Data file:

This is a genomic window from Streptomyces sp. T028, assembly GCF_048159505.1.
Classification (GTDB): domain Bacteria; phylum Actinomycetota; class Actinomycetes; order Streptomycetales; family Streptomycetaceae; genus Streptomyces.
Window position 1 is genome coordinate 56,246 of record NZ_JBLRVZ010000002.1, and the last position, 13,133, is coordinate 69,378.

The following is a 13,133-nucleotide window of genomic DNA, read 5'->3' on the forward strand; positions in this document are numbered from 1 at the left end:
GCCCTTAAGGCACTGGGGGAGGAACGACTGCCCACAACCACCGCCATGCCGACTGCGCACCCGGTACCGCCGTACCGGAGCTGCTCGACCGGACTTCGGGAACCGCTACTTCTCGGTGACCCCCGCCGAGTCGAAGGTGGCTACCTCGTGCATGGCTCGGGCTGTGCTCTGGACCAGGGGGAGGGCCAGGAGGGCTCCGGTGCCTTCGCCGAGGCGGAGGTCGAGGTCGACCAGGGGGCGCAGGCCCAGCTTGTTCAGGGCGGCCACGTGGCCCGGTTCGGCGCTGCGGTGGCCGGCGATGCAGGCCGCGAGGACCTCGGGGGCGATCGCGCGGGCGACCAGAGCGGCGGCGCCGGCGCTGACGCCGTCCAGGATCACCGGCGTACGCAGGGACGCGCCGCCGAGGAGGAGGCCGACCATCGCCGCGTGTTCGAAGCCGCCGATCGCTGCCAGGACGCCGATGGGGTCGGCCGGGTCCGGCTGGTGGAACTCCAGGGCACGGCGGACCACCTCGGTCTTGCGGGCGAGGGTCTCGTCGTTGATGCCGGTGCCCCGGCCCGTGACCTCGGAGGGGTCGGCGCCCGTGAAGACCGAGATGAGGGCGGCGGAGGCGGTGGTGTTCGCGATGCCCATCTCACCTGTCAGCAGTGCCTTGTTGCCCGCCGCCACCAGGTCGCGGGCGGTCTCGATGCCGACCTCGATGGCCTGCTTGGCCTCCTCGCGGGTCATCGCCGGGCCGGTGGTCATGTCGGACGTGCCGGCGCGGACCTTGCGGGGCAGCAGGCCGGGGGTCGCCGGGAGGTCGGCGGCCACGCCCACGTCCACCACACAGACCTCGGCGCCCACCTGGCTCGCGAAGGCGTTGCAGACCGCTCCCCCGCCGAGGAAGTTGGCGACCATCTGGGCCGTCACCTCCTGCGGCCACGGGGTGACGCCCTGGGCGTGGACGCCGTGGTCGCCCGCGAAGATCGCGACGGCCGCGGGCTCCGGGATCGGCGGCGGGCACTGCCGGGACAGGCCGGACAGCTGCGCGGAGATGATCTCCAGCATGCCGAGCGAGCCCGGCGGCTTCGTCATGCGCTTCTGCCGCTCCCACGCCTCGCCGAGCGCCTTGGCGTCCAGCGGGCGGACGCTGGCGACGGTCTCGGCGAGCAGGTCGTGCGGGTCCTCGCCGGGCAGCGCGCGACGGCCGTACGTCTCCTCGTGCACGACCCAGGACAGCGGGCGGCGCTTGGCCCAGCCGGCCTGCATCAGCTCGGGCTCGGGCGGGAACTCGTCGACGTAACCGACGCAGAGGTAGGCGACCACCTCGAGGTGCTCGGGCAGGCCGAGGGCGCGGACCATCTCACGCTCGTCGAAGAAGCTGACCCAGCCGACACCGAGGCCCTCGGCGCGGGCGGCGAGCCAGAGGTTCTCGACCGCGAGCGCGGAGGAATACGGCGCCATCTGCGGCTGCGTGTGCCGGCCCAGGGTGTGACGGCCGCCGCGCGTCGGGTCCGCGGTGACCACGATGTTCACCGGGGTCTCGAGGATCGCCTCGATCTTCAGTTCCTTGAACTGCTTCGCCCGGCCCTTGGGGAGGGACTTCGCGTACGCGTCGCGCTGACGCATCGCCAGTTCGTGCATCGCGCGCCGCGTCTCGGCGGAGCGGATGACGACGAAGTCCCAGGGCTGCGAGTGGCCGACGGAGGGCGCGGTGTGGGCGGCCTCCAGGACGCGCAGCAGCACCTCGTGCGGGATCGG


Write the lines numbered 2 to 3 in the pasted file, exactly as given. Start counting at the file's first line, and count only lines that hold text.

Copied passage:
Classification (GTDB): domain Bacteria; phylum Actinomycetota; class Actinomycetes; order Streptomycetales; family Streptomycetaceae; genus Streptomyces.
Window position 1 is genome coordinate 56,246 of record NZ_JBLRVZ010000002.1, and the last position, 13,133, is coordinate 69,378.